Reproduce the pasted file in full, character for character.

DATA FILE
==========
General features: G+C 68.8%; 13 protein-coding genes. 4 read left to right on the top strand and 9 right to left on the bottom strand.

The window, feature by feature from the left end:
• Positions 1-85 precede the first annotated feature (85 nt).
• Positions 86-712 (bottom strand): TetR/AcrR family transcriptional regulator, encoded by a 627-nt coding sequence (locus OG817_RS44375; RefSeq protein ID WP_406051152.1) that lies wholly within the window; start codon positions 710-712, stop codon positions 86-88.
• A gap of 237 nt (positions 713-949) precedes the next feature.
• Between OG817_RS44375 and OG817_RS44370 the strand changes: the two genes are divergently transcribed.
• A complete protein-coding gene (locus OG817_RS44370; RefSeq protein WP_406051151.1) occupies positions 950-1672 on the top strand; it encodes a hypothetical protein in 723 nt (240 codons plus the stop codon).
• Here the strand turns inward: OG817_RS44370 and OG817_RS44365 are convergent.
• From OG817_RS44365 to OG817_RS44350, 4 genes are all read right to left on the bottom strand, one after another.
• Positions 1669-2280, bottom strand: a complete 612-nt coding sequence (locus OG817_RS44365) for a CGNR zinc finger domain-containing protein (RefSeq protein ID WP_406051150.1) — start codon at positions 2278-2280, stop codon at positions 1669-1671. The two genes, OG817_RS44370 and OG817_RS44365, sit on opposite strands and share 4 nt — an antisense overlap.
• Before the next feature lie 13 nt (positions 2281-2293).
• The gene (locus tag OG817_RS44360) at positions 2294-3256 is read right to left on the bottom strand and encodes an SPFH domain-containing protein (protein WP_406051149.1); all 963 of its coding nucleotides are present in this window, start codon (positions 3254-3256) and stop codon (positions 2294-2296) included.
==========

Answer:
General features: G+C 68.8%; 13 protein-coding genes. 4 read left to right on the top strand and 9 right to left on the bottom strand.

The window, feature by feature from the left end:
• Positions 1-85 precede the first annotated feature (85 nt).
• Positions 86-712 (bottom strand): TetR/AcrR family transcriptional regulator, encoded by a 627-nt coding sequence (locus OG817_RS44375; RefSeq protein ID WP_406051152.1) that lies wholly within the window; start codon positions 710-712, stop codon positions 86-88.
• A gap of 237 nt (positions 713-949) precedes the next feature.
• Between OG817_RS44375 and OG817_RS44370 the strand changes: the two genes are divergently transcribed.
• A complete protein-coding gene (locus OG817_RS44370; RefSeq protein WP_406051151.1) occupies positions 950-1672 on the top strand; it encodes a hypothetical protein in 723 nt (240 codons plus the stop codon).
• Here the strand turns inward: OG817_RS44370 and OG817_RS44365 are convergent.
• From OG817_RS44365 to OG817_RS44350, 4 genes are all read right to left on the bottom strand, one after another.
• Positions 1669-2280, bottom strand: a complete 612-nt coding sequence (locus OG817_RS44365) for a CGNR zinc finger domain-containing protein (RefSeq protein ID WP_406051150.1) — start codon at positions 2278-2280, stop codon at positions 1669-1671. The two genes, OG817_RS44370 and OG817_RS44365, sit on opposite strands and share 4 nt — an antisense overlap.
• Before the next feature lie 13 nt (positions 2281-2293).
• The gene (locus tag OG817_RS44360) at positions 2294-3256 is read right to left on the bottom strand and encodes an SPFH domain-containing protein (protein WP_406051149.1); all 963 of its coding nucleotides are present in this window, start codon (positions 3254-3256) and stop codon (positions 2294-2296) included.